The extent and intensity of gas versus coal competition is simply astonishing, as the respected Brattle Group documents in a new study. http://www.brattle.com/_documents/UploadLibrary/Upload1081.pdf.
Brattle predicts that 59,000 to 77,000 megawatts of coal plants will retire by 2016, if gas prices are around $4.30 in 2015 or roughly 20% of the nation's coal fleet and 7% of total, current US generation of all types. The latest estimate is about twice its previous number.
Brattle states: "Our new analysis shows about 25 GW [25,000 megawatts] higher retirements than the levels we projected in December 2010 due mainly to lower expected gas prices--despite the somewhat more lenient environmental regulations that we currently envision." See page 2 of the Executive Summary. So Brattle boosts its estimate of expected coal retirements, because much lower gas prices and lower power demand are powerful, negative factors that overwhelm regulatory concessions and flexibility for coal plants included in finalized rules.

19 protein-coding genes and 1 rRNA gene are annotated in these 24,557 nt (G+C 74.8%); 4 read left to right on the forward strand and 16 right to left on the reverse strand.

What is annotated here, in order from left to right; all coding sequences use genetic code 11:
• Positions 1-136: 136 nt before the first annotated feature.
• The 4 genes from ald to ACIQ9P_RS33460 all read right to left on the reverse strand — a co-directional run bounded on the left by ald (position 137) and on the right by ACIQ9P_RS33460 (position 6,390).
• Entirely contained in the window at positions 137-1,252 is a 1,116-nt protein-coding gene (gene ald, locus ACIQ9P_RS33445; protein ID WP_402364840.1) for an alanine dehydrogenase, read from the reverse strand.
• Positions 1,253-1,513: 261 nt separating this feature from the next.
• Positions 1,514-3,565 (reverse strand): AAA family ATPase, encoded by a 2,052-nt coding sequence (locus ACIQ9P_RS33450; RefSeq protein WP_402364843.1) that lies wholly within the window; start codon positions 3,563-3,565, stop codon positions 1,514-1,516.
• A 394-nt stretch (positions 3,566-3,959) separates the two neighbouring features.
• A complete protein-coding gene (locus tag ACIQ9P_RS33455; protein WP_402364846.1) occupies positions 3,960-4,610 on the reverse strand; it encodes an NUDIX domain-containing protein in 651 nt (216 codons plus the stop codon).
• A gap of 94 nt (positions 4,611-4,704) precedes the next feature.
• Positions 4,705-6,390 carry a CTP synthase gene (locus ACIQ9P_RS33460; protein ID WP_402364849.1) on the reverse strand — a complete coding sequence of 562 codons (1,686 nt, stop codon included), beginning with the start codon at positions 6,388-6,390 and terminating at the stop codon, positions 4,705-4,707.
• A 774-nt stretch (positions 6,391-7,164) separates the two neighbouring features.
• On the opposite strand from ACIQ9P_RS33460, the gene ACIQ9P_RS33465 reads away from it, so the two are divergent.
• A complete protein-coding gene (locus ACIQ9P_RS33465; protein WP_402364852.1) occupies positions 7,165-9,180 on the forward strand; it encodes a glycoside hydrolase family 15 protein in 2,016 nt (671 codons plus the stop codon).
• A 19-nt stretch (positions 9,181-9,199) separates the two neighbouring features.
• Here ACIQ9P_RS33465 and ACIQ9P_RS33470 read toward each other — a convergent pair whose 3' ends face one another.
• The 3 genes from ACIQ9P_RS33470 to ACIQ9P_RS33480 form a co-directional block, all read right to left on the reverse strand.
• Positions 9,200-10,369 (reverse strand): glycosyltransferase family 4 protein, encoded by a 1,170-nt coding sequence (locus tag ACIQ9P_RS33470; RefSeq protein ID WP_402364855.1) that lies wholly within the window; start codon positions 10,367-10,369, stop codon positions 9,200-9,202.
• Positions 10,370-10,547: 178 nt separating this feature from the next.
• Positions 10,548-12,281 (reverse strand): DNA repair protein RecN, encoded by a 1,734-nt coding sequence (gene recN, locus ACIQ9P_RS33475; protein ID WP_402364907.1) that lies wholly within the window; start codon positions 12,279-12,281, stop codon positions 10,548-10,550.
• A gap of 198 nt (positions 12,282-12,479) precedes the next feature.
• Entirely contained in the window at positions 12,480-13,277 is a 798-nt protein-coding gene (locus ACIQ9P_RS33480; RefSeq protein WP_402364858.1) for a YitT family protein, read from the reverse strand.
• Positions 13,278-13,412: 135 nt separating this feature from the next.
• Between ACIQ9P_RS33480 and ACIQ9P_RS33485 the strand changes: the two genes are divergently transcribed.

Indeed, the number of actual coal retirements is highly sensitive to the price of natural gas. As of July 2012, retirements of 30,000 megawatts of coal plants had been announced, but Brattle finds that coal retirements would fall to as low as 21,000 megawatts, if gas prices are $1 per thousand cubic feet higher than its $4.30 modeled price.
Conversely, coal retirements skyrocket to as much as 141,000 megawatts or about 43% of the nation's entire coal fleet, if gas is $1 below the $4.30 mark.
Yesterday's spot natural gas price averaged $3.17. If prices stayed close to that level, the Brattle Group study concludes that an enormous 115,00 to 141,000 megawatts of coal generation would retire due to competition from gas.
The price of gas is the pivotal variable. Put simply, the price of gas is king!